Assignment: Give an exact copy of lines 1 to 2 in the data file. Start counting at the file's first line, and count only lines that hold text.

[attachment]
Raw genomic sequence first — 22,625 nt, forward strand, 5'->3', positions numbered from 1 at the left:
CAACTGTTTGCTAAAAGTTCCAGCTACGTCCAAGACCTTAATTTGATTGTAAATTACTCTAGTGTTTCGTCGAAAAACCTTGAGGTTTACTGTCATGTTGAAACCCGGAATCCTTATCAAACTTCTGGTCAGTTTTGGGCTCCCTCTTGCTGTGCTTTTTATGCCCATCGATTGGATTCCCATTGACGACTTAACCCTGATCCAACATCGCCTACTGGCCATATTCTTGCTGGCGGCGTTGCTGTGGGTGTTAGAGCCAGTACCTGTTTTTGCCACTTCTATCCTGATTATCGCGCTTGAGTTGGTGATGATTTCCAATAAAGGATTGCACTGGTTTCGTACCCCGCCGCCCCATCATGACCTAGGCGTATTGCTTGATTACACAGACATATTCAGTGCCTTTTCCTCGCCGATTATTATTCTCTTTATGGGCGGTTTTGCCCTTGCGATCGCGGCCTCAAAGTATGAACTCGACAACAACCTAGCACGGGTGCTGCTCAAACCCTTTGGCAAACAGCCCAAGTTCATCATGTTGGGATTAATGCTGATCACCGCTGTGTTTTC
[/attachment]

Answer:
Raw genomic sequence first — 22,625 nt, forward strand, 5'->3', positions numbered from 1 at the left:
CAACTGTTTGCTAAAAGTTCCAGCTACGTCCAAGACCTTAATTTGATTGTAAATTACTCTAGTGTTTCGTCGAAAAACCTTGAGGTTTACTGTCATGTTGAAACCCGGAATCCTTATCAAACTTCTGGTCAGTTTTGGGCTCCCTCTTGCTGTGCTTTTTATGCCCATCGATTGGATTCCCATTGACGACTTAACCCTGATCCAACATCGCCTACTGGCCATATTCTTGCTGGCGGCGTTGCTGTGGGTGTTAGAGCCAGTACCTGTTTTTGCCACTTCTATCCTGATTATCGCGCTTGAGTTGGTGATGATTTCCAATAAAGGATTGCACTGGTTTCGTACCCCGCCGCCCCATCATGACCTAGGCGTATTGCTTGATTACACAGACATATTCAGTGCCTTTTCCTCGCCGATTATTATTCTCTTTATGGGCGGTTTTGCCCTTGCGATCGCGGCCTCAAAGTATGAACTCGACAACAACCTAGCACGGGTGCTGCTCAAACCCTTTGGCAAACAGCCCAAGTTCATCATGTTGGGATTAATGCTGATCACCGCTGTGTTTTC